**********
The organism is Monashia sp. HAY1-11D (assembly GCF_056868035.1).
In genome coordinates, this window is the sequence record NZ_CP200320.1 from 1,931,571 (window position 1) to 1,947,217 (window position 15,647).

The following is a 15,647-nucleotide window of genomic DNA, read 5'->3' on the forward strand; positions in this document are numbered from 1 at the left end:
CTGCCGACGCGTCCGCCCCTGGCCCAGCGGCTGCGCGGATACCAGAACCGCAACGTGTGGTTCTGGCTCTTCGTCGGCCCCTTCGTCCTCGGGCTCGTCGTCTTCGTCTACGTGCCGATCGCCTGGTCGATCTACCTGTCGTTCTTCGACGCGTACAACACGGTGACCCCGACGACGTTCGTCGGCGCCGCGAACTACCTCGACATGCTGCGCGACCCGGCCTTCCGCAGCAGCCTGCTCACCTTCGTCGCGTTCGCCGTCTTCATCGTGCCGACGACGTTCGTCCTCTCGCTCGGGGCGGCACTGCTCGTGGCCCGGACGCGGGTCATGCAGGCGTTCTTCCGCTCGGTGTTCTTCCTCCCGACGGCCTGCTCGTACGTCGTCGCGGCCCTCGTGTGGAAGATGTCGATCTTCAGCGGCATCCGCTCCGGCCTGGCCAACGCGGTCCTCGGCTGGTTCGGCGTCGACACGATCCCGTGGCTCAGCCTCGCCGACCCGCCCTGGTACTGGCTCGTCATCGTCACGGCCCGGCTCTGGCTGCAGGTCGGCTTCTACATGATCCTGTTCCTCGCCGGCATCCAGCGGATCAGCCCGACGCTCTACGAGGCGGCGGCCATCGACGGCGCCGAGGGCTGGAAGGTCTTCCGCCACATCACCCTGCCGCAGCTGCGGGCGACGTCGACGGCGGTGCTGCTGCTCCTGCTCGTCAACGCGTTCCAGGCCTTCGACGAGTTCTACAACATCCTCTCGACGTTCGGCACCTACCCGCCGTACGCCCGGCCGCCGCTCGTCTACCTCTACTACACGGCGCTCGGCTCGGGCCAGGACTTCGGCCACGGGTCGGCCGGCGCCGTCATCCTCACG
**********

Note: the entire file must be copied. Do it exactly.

The organism is Monashia sp. HAY1-11D (assembly GCF_056868035.1).
In genome coordinates, this window is the sequence record NZ_CP200320.1 from 1,931,571 (window position 1) to 1,947,217 (window position 15,647).

The following is a 15,647-nucleotide window of genomic DNA, read 5'->3' on the forward strand; positions in this document are numbered from 1 at the left end:
CTGCCGACGCGTCCGCCCCTGGCCCAGCGGCTGCGCGGATACCAGAACCGCAACGTGTGGTTCTGGCTCTTCGTCGGCCCCTTCGTCCTCGGGCTCGTCGTCTTCGTCTACGTGCCGATCGCCTGGTCGATCTACCTGTCGTTCTTCGACGCGTACAACACGGTGACCCCGACGACGTTCGTCGGCGCCGCGAACTACCTCGACATGCTGCGCGACCCGGCCTTCCGCAGCAGCCTGCTCACCTTCGTCGCGTTCGCCGTCTTCATCGTGCCGACGACGTTCGTCCTCTCGCTCGGGGCGGCACTGCTCGTGGCCCGGACGCGGGTCATGCAGGCGTTCTTCCGCTCGGTGTTCTTCCTCCCGACGGCCTGCTCGTACGTCGTCGCGGCCCTCGTGTGGAAGATGTCGATCTTCAGCGGCATCCGCTCCGGCCTGGCCAACGCGGTCCTCGGCTGGTTCGGCGTCGACACGATCCCGTGGCTCAGCCTCGCCGACCCGCCCTGGTACTGGCTCGTCATCGTCACGGCCCGGCTCTGGCTGCAGGTCGGCTTCTACATGATCCTGTTCCTCGCCGGCATCCAGCGGATCAGCCCGACGCTCTACGAGGCGGCGGCCATCGACGGCGCCGAGGGCTGGAAGGTCTTCCGCCACATCACCCTGCCGCAGCTGCGGGCGACGTCGACGGCGGTGCTGCTGCTCCTGCTCGTCAACGCGTTCCAGGCCTTCGACGAGTTCTACAACATCCTCTCGACGTTCGGCACCTACCCGCCGTACGCCCGGCCGCCGCTCGTCTACCTCTACTACACGGCGCTCGGCTCGGGCCAGGACTTCGGCCACGGGTCGGCCGGCGCCGTCATCCTCACG